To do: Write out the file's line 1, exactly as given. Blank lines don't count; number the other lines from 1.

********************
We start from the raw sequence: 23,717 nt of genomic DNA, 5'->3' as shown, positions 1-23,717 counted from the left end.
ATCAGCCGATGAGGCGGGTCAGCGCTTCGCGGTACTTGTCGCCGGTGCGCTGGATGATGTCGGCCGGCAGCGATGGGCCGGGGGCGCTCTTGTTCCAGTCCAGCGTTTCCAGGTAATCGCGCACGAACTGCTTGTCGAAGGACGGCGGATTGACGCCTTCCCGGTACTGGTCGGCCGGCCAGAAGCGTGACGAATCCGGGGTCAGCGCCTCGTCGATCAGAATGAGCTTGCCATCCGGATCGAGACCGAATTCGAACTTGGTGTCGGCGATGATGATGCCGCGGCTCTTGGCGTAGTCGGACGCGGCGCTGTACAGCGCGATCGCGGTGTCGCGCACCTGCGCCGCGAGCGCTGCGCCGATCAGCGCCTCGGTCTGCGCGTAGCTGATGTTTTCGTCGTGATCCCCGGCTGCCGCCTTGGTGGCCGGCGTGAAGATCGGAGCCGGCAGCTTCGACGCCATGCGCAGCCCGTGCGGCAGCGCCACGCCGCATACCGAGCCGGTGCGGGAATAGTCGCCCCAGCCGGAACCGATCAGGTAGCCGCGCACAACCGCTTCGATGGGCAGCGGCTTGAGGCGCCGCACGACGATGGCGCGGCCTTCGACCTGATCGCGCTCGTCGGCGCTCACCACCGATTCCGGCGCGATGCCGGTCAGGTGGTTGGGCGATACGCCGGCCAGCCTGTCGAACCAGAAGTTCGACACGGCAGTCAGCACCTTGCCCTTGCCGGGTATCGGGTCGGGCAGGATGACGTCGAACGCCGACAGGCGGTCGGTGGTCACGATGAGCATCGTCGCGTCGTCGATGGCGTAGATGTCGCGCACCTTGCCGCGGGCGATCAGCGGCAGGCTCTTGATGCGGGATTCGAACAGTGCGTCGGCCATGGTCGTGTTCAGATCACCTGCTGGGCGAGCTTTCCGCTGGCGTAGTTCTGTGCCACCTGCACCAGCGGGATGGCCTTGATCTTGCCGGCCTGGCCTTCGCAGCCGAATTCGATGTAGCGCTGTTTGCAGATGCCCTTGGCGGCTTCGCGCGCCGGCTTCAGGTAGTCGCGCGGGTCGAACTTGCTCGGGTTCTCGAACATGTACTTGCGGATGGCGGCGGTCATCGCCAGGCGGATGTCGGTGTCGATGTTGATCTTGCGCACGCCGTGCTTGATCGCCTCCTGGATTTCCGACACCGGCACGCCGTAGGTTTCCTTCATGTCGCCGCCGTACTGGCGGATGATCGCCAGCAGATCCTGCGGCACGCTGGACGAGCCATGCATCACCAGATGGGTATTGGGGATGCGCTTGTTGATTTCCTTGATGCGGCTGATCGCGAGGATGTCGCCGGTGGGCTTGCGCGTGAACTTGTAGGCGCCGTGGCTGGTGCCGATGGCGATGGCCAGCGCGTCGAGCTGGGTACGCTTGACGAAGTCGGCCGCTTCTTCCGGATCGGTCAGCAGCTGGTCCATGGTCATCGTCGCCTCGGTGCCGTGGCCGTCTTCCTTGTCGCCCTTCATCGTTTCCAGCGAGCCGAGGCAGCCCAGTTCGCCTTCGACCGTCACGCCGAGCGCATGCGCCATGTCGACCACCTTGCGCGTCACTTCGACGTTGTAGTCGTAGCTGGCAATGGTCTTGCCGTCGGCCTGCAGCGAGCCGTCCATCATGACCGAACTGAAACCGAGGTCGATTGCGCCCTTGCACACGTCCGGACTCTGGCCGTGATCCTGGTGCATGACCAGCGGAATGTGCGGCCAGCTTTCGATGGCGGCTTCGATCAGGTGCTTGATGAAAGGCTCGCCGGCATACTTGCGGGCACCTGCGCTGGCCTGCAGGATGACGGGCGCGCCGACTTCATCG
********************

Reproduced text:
We start from the raw sequence: 23,717 nt of genomic DNA, 5'->3' as shown, positions 1-23,717 counted from the left end.